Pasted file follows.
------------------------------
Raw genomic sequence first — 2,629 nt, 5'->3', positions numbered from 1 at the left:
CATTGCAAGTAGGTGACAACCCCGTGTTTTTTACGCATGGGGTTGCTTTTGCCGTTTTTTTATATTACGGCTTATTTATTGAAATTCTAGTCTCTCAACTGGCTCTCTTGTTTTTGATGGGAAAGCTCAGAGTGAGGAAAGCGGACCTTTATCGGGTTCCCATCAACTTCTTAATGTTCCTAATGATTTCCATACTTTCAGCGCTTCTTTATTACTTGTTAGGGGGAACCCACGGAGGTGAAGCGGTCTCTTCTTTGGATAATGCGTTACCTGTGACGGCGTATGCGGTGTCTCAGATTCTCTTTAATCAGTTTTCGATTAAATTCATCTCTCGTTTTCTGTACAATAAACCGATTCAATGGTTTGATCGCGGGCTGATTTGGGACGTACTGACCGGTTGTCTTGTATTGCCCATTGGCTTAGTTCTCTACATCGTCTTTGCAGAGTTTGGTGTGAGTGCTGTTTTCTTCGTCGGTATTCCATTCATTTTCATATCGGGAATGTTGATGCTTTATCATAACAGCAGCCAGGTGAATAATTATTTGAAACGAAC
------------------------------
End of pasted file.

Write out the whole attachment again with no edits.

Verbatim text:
Raw genomic sequence first — 2,629 nt, 5'->3', positions numbered from 1 at the left:
CATTGCAAGTAGGTGACAACCCCGTGTTTTTTACGCATGGGGTTGCTTTTGCCGTTTTTTTATATTACGGCTTATTTATTGAAATTCTAGTCTCTCAACTGGCTCTCTTGTTTTTGATGGGAAAGCTCAGAGTGAGGAAAGCGGACCTTTATCGGGTTCCCATCAACTTCTTAATGTTCCTAATGATTTCCATACTTTCAGCGCTTCTTTATTACTTGTTAGGGGGAACCCACGGAGGTGAAGCGGTCTCTTCTTTGGATAATGCGTTACCTGTGACGGCGTATGCGGTGTCTCAGATTCTCTTTAATCAGTTTTCGATTAAATTCATCTCTCGTTTTCTGTACAATAAACCGATTCAATGGTTTGATCGCGGGCTGATTTGGGACGTACTGACCGGTTGTCTTGTATTGCCCATTGGCTTAGTTCTCTACATCGTCTTTGCAGAGTTTGGTGTGAGTGCTGTTTTCTTCGTCGGTATTCCATTCATTTTCATATCGGGAATGTTGATGCTTTATCATAACAGCAGCCAGGTGAATAATTATTTGAAACGAAC